Hello, Radio Readers! We’re talking about John Nichols’ Milagro Beanfield War as the first book in our 2017 Spring Read, Water and Replenishment. Set in New Mexico, the novel explores the conflict between communities of haves and of have nots, who, in this story, are divided by access to water and water use. On one side, are those who want a dam to create a lake for fishing and boating and to stimulate a business economy; on the other side are subsistence farmers who need water for irrigation.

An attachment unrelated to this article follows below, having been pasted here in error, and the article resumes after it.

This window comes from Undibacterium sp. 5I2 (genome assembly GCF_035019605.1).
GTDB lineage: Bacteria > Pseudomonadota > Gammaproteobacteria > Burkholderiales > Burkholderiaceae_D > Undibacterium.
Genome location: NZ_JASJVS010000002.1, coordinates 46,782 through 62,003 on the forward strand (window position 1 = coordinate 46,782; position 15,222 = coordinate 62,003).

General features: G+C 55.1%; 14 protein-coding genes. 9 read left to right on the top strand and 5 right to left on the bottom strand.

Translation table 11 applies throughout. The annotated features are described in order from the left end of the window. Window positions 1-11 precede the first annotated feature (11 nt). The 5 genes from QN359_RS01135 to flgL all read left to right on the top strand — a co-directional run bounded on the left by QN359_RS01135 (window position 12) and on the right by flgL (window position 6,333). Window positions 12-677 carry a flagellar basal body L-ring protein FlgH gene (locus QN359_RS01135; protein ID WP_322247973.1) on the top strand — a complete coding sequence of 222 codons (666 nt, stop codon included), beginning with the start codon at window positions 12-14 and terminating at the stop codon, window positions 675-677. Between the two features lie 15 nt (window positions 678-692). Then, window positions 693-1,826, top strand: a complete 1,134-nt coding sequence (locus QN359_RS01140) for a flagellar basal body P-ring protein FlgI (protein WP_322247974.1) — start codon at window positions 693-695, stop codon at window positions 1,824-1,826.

You all may already know this, but I had to do some Googling through various sources, so bear with me here. First of all, I hadn’t known that irrigation in New Mexico dates back to the days of Pueblo Indian farming, which makes irrigation an ancient custom, right? It’s just that traditional Hispano irrigation depended on river-fed ditches. Farmers used shovels to divert water from one ditch to another and from ditches to fields. Beginning in the early twentieth century, many New Mexicans advocated for engineered solutions for irrigation, specifically large concrete dams and levees and canals. While such water management systems are more efficient, they’re also quite expensive to construct and maintain. Conservancy, or taxing districts, were developed. Historically, in New Mexico, many subsistence farmers, unable to afford the taxes, lost land owned by their families for generations or forfeited their rights to water access.